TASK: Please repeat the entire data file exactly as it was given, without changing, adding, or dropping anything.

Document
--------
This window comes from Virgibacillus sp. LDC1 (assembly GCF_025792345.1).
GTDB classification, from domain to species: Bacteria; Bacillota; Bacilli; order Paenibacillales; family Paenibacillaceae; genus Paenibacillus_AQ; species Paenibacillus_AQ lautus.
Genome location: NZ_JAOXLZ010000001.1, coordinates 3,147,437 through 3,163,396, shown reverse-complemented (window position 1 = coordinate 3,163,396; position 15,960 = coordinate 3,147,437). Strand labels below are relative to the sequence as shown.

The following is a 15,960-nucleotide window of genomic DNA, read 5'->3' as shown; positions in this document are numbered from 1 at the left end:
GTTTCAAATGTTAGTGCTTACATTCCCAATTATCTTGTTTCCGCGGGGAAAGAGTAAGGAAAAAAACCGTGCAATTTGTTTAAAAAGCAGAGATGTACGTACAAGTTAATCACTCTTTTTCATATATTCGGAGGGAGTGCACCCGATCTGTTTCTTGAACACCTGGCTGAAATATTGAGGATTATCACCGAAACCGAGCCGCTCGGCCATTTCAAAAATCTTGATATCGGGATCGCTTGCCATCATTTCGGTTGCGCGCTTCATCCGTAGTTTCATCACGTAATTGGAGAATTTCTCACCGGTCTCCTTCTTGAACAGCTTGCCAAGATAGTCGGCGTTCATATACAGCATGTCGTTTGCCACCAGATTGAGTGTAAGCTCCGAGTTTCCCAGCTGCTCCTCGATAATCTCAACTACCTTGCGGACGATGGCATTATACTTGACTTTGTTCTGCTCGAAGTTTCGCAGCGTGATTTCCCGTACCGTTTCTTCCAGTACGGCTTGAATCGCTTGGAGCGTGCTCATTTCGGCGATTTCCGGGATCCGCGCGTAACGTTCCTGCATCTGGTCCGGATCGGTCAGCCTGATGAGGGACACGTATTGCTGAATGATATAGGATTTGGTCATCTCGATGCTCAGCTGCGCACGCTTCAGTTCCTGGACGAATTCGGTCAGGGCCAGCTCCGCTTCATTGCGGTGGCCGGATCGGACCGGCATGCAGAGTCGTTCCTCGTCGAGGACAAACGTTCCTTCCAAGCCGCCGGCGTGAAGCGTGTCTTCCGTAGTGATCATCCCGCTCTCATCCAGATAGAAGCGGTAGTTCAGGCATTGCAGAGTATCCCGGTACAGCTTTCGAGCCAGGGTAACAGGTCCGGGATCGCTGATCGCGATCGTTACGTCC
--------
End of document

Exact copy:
This window comes from Virgibacillus sp. LDC1 (assembly GCF_025792345.1).
GTDB classification, from domain to species: Bacteria; Bacillota; Bacilli; order Paenibacillales; family Paenibacillaceae; genus Paenibacillus_AQ; species Paenibacillus_AQ lautus.
Genome location: NZ_JAOXLZ010000001.1, coordinates 3,147,437 through 3,163,396, shown reverse-complemented (window position 1 = coordinate 3,163,396; position 15,960 = coordinate 3,147,437). Strand labels below are relative to the sequence as shown.

The following is a 15,960-nucleotide window of genomic DNA, read 5'->3' as shown; positions in this document are numbered from 1 at the left end:
GTTTCAAATGTTAGTGCTTACATTCCCAATTATCTTGTTTCCGCGGGGAAAGAGTAAGGAAAAAAACCGTGCAATTTGTTTAAAAAGCAGAGATGTACGTACAAGTTAATCACTCTTTTTCATATATTCGGAGGGAGTGCACCCGATCTGTTTCTTGAACACCTGGCTGAAATATTGAGGATTATCACCGAAACCGAGCCGCTCGGCCATTTCAAAAATCTTGATATCGGGATCGCTTGCCATCATTTCGGTTGCGCGCTTCATCCGTAGTTTCATCACGTAATTGGAGAATTTCTCACCGGTCTCCTTCTTGAACAGCTTGCCAAGATAGTCGGCGTTCATATACAGCATGTCGTTTGCCACCAGATTGAGTGTAAGCTCCGAGTTTCCCAGCTGCTCCTCGATAATCTCAACTACCTTGCGGACGATGGCATTATACTTGACTTTGTTCTGCTCGAAGTTTCGCAGCGTGATTTCCCGTACCGTTTCTTCCAGTACGGCTTGAATCGCTTGGAGCGTGCTCATTTCGGCGATTTCCGGGATCCGCGCGTAACGTTCCTGCATCTGGTCCGGATCGGTCAGCCTGATGAGGGACACGTATTGCTGAATGATATAGGATTTGGTCATCTCGATGCTCAGCTGCGCACGCTTCAGTTCCTGGACGAATTCGGTCAGGGCCAGCTCCGCTTCATTGCGGTGGCCGGATCGGACCGGCATGCAGAGTCGTTCCTCGTCGAGGACAAACGTTCCTTCCAAGCCGCCGGCGTGAAGCGTGTCTTCCGTAGTGATCATCCCGCTCTCATCCAGATAGAAGCGGTAGTTCAGGCATTGCAGAGTATCCCGGTACAGCTTTCGAGCCAGGGTAACAGGTCCGGGATCGCTGATCGCGATCGTTACGTCC